Bob Dylan and Paul Simon in Concert

Bob Dylan and Paul Simon in Concert

The first thing you see as you squeeze by the ticket booth is a guy standing outside holding a huge sign which says:

"Cool," says one gray-beard to his friend in relaxed-fit jeans. "Are those bands?" We all head to our seats. The first line we hear from Bob Dylan answers the guy with the sign:

"That’s The Times They Are A-Changin’! Wow! We raise our arms and cheer wildly. Everybody roars each time they hear one of Dylan’s priceless, ageless lyrics. He’s dressed in a kind of rockabilly outfit that only he would wear. Bob’s grown up and gray now, but when he utters a familiar iconic line like "Lay lady lay, lay across my big brass bed," the audience goes mad.

Of course, the other reason we cheer is it means we’ve recognized something. Bob really can’t sing anymore. He has abandoned all his melodies, and when I say all I mean all. And of course he’s always mumbled like he’s just had periodontal surgery so you can’t understand very many words he’s saying either. No melodies, few words. So the only way you’ll know what song he’s singing is to guess, until you finally recognize a phrase like "Don’t think twice, it’s all right." Then you remember how much you used to love both Dylan’s and Peter, Paul and Mary’s versions of that wonderful song, back when you and the melody were still young and recognizable. So you clap like a crazy fool.

Bob performs a full set, and then is joined by Paul Simon for the Simon and Dylanfunkel segment. He and Simon do several cool duets together, starting with The Sounds of Silence, and segueing into two classic country songs, Johnny Cash’s I Walk The Line, and Bill Munro’s Blue Moon of Kentucky. Their last song is a very spirited version of Dylan’s Knockin’ On Heaven’s Door, and then Simon grabs the mike and says "We’ll resume," and they clear the stage.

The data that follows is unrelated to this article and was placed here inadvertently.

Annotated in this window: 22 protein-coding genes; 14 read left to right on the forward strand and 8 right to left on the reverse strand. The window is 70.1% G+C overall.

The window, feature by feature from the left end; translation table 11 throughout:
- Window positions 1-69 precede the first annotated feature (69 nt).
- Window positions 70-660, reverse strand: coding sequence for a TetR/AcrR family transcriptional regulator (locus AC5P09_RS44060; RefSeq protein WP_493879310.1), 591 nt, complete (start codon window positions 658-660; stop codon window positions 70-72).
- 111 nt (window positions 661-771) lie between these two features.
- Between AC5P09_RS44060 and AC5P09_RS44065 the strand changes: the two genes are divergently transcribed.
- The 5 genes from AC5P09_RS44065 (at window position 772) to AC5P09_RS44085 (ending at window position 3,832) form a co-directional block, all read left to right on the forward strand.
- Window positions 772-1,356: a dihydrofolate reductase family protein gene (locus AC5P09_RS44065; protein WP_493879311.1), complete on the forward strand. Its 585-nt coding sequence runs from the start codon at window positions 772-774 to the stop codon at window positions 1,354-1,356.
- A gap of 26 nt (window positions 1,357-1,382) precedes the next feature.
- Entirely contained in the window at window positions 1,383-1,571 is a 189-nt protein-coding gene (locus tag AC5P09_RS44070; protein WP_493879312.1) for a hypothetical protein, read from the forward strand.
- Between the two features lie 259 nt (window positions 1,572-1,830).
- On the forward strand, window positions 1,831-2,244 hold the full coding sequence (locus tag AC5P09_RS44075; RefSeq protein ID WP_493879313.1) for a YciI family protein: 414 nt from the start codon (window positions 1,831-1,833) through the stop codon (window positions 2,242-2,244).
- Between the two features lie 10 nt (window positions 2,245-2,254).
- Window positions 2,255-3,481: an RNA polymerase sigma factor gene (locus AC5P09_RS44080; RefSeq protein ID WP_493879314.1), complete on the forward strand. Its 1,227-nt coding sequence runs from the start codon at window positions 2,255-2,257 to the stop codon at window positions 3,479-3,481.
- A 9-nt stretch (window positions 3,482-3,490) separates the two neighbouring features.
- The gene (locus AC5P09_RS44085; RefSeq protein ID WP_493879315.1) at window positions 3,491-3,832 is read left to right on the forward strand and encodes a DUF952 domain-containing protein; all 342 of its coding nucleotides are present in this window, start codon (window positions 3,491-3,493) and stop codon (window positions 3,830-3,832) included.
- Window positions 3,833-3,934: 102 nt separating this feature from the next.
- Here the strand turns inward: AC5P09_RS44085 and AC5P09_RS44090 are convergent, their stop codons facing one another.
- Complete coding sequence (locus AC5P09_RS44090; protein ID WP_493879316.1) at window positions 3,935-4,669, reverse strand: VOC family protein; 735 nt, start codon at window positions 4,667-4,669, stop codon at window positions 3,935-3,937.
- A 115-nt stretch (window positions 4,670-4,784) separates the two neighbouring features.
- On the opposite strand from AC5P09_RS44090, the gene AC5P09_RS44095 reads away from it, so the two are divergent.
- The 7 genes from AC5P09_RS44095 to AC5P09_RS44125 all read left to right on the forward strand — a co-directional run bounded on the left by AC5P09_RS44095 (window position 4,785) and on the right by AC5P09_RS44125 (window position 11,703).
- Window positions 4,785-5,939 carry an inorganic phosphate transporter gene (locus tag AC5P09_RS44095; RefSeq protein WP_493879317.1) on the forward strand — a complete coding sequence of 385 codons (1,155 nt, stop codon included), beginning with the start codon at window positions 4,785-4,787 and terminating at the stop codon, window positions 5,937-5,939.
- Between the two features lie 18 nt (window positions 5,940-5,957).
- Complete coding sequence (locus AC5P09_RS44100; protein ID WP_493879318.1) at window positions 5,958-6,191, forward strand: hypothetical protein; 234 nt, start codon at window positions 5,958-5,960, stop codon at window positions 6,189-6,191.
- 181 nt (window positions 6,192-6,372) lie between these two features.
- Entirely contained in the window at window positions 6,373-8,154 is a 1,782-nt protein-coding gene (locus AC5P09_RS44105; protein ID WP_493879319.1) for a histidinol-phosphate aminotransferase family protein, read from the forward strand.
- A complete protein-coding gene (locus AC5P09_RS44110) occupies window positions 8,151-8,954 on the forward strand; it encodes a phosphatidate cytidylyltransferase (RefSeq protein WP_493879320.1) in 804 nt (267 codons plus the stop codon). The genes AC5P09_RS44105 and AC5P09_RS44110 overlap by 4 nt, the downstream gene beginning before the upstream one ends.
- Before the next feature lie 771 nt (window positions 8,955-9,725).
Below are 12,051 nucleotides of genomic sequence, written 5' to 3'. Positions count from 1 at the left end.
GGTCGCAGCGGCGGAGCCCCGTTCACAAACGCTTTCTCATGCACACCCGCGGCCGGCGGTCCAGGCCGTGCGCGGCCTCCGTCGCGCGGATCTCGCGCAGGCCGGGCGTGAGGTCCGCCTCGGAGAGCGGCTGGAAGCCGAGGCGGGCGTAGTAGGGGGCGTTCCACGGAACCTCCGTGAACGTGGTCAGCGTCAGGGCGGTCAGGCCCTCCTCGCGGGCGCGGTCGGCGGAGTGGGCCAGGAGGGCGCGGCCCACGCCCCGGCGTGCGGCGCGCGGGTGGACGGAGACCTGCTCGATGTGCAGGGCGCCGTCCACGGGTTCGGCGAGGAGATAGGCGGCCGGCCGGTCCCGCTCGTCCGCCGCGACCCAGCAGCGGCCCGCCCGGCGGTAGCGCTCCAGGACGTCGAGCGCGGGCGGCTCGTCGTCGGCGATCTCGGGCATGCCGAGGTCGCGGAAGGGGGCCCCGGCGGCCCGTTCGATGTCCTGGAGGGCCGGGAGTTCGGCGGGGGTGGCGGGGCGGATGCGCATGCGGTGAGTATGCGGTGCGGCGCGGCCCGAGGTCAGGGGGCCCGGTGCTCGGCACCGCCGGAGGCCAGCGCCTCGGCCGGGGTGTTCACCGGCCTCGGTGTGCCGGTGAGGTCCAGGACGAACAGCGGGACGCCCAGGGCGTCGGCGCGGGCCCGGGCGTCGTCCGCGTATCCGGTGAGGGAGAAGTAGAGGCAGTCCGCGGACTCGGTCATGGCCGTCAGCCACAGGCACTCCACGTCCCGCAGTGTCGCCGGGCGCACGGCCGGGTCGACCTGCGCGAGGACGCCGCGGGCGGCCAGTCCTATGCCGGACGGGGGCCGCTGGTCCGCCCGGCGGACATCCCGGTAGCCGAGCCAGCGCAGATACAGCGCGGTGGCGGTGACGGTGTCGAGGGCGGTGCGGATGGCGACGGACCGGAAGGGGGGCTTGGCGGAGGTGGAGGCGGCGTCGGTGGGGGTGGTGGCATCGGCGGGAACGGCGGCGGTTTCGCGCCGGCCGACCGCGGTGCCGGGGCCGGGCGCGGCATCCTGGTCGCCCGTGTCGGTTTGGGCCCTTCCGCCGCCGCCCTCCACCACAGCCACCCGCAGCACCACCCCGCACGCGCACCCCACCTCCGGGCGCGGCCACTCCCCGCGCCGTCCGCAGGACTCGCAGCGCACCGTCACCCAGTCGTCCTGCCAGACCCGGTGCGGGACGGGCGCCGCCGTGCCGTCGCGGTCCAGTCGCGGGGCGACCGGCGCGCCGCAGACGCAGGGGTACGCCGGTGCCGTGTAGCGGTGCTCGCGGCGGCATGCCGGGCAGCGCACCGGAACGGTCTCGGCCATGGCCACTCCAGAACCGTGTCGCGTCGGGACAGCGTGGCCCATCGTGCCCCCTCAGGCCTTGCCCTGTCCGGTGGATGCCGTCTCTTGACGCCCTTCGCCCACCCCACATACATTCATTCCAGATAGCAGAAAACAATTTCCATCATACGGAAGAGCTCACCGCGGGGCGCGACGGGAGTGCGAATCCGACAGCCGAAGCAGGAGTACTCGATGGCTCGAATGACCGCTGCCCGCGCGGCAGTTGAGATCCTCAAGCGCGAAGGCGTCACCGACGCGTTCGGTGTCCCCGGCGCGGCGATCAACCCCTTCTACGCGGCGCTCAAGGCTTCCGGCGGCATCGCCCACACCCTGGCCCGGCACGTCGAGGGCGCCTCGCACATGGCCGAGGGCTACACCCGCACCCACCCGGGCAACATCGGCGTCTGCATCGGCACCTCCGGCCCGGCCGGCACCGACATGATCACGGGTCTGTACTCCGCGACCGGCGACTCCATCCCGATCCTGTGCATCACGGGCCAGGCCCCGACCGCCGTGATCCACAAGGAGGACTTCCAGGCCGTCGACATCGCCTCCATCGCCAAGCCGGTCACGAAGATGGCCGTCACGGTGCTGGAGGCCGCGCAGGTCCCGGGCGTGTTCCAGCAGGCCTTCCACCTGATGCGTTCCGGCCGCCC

Bob Dylan is a cultural icon, the voice of a generation. That that voice is practically stilled doesn’t really mean all that much. The rush from seeing and hearing him is real. But Paul Simon is another matter entirely. In the first place Simon can sing well, he can play guitar really well, and he has an eleven-piece band anchored by legendary drummer Steve Gadd and amazing Camaroon guitarist Vincent Nguini. The band absolutely smokes. Simon has the courage to come out and do Artie’s song Bridge Over Troubled Water first. Once he gets that one over with the rest of the set explodes. Songs from Graceland and Rhythm of the Saints are probably peaks because in these songs the West African tinged band can show itself to perfection. A highlight is the triple percussion solo (Gadd, Jamey Haddad, Steve Shehan) on Diamonds on the Soles of Her Shoes. Perhaps the only quibble with the whole show occurs during the next song, the otherwise fabulous You Can CallMe Al, set over the hottest horn-edged groove we’ve heard in years. But for those who were looking forward to the famous pennywhistle solo from the record, hearing it approximated on synthesizer is a disappointment.

That is a tiny nitpick. There are no others. By the time Simon does his final encore, Still Crazy After All These Years, we realize this song has become in many ways the strange signature of his adventuresome solo career. Simon has filled us with everything amazing songwriting can offer: tenderness, fire, intelligence, and soul. He is a joy to hear.


imagesimon(dylan).jpg (19441 bytes)

San Francisco ,
Mr. Lazere founded in 1998 and worked tirelessly to promote its potential as a means for communicating a distinctly personal yet wide-ranging selection of arts reviews. Under his leadership, the site grew in esteem as well as in “circulation", and is well-regarded nationally and internationally as a source for up-to-date, well-written criticism. Arthur passed away on September 30, 2006.